History will be made in a somewhat obscure manner during the month of August 97. You won’t find any articles in your local or even national newspapers concerning this event that could potentially impact a large percentage of homes in America as we head into the next century. If you search hard enough on the world-wide-web you will find only a few sites with information concerning this event and even fewer that will acknowledge its potential significance. On August 10th, special teams of engineers from participating companies scattered across the United Sates and Canada will converge on a hotel in Ocala Florida. Each team will consist of one to four people and will have with them (or have sent on ahead of them) samples or prototypes of the first products ever to be developed to the maturing Home Plug and Play specification. For two days these teams will observe and analyze the performance of each of their soon-to-be released products while they are interconnected to products brought there by the other participants for the same purpose. This unique gathering is the first Plugfest for the purpose of demonstrating interoperability between Home Plug and Play products.

One of the more interesting aspects of this gathering is the relationship of some of the participants. Some of the products will be totally unrelated in function or utility; unless you consider the fact that they both have power cords for connecting to the powerline as a common ‘feature’. Other companies will find their product face-to-face with a competitor’s counterpart. The participants may have spent anywhere from tens of thousand to multiple millions of dollars to develop the devices that they will bring to the table.

Viking Electronics
So, what will this mean to the average consumer. Certainly nothing tangible this summer. However, each participant will return to their development group with a wealth of information to be applied to continued development of their product; which will be a vital step toward insuring the level of interoperability that will be necessary for Home Plug and Play to take the consumer electronics market by storm; which it will.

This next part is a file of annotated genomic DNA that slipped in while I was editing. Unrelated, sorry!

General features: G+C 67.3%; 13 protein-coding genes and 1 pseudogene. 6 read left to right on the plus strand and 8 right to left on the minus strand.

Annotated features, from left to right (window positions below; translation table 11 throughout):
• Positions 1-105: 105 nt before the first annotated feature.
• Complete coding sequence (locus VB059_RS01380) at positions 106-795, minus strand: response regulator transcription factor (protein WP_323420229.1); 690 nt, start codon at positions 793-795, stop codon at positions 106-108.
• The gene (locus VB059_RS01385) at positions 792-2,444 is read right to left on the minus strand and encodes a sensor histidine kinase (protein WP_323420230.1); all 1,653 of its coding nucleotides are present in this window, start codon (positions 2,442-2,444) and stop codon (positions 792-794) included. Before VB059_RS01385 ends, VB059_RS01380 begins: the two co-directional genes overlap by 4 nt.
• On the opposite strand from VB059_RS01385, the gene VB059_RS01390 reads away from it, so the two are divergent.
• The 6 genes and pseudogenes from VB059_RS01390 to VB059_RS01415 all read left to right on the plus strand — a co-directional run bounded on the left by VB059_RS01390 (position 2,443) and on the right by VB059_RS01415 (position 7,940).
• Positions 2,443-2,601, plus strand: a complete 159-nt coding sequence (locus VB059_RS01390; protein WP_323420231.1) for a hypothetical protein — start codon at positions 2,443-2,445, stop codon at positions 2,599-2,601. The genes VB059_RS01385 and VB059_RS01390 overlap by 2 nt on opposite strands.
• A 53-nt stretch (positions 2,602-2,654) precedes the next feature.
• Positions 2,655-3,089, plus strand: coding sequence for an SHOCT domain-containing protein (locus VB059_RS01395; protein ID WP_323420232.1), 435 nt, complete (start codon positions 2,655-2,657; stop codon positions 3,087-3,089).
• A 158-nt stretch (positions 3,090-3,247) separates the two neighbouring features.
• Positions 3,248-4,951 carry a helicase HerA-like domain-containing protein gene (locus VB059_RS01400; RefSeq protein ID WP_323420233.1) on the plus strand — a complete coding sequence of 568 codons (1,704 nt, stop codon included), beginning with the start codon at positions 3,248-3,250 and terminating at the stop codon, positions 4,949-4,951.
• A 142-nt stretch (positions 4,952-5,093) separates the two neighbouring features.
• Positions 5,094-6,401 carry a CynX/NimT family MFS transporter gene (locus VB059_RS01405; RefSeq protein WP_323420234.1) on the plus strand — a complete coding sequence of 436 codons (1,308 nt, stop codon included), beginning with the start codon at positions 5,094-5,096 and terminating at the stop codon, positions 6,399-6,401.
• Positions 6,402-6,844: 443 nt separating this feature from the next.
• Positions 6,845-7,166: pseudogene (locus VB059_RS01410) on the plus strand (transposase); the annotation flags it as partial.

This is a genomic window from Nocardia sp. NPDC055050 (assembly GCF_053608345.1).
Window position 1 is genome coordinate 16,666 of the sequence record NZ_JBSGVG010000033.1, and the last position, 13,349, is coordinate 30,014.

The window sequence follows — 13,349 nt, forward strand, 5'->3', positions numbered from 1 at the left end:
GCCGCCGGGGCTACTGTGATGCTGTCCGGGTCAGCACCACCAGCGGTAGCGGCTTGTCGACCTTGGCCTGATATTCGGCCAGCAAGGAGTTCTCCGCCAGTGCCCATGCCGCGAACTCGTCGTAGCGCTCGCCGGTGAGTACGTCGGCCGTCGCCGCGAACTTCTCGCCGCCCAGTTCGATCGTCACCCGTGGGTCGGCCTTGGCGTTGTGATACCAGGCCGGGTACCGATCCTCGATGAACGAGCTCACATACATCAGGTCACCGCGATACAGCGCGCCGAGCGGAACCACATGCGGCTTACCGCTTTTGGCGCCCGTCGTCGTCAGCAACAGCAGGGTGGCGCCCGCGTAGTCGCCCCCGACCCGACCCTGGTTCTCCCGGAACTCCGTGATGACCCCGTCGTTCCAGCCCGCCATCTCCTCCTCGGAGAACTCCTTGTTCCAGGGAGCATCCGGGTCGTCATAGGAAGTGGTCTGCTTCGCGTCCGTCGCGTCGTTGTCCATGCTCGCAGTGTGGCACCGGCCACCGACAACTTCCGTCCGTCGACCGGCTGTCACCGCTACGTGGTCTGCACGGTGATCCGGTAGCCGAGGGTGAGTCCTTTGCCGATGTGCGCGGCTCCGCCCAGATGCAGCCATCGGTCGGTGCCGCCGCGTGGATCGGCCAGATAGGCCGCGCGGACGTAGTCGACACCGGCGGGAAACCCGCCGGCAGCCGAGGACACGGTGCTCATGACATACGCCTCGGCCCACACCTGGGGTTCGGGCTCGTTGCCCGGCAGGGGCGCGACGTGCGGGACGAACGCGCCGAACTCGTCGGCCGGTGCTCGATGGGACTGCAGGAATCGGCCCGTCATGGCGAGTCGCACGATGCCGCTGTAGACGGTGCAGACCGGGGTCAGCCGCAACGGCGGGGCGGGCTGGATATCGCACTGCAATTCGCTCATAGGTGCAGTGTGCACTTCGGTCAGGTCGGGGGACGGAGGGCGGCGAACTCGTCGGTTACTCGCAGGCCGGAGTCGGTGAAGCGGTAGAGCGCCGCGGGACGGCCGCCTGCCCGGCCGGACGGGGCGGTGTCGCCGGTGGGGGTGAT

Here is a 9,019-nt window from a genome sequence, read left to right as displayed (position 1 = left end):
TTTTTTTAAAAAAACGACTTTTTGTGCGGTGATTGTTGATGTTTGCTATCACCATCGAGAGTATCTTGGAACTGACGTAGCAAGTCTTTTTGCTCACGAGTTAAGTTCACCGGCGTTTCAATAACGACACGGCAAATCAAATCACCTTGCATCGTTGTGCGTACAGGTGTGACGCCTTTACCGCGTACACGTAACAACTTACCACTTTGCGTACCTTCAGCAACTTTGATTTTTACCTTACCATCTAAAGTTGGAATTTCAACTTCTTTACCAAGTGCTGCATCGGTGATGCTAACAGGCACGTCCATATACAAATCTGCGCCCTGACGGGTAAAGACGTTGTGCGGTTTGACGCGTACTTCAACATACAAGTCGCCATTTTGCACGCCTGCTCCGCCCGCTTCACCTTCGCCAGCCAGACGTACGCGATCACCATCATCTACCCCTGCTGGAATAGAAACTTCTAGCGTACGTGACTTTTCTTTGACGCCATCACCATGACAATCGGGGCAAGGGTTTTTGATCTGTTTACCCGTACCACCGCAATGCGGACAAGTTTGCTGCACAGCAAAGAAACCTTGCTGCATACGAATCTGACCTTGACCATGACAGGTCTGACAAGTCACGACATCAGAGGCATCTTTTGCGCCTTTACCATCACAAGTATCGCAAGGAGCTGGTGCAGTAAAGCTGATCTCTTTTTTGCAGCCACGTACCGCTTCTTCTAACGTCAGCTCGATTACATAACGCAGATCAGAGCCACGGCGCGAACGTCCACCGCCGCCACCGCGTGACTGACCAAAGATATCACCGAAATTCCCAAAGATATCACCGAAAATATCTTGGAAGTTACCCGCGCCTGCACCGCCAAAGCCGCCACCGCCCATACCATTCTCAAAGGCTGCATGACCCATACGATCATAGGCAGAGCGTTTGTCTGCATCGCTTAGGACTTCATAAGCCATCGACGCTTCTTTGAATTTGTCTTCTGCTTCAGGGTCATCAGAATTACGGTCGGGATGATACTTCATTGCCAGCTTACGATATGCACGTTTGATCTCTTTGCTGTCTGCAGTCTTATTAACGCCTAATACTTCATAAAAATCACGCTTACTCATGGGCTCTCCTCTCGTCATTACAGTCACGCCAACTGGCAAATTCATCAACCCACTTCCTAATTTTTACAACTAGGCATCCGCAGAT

Once consumers have tasted of some of the features realized only by the presence of interoperating Home Plug and Play products in their home, they will increase the slope of the demand curve significantly. However, in the mean time it is up to the pioneers helping to complete the Home Plug and Play Specification as well as those implementing the first products to pave the way to consumer awareness of what Home Plug and Play will provide. Once this has been accomplished, the other manufactures of consumer electronic products will need to choose to hop on board or stand by and watch; because this train is leaving the station.

CIC Conformance Labeling

The CEBus Industry Council (CIC) is aggressively forging a path toward their goal of establishing the mechanism for conformance testing and certification for Home PnP products. This will be an important step that will influence the demands of the market. Without a unique indicator of Home Plug and Play interoperability, there will be no way for consumers to be confident that they will be satisfied in their purchasing of new consumer electronics products designed for the home network. CIC has established committees and working groups that have conformance and labeling as their primary focus.

Updated Biography Mar/03 – Brian Baker is a software engineer at Raytheon Missile Systems located in Tucson Arizona. He was a contributing member of multiple committees and working groups of the CEBus Industry Council while employed at Smart Corporation previous to his joining Raytheon. His background includes development of home automation subsystems and over 15 years of embedded systems development in the defense industry. He was a core member of the developers of the Home Plug and Play specification. Brian can be reached at bdbaker@raytheon.com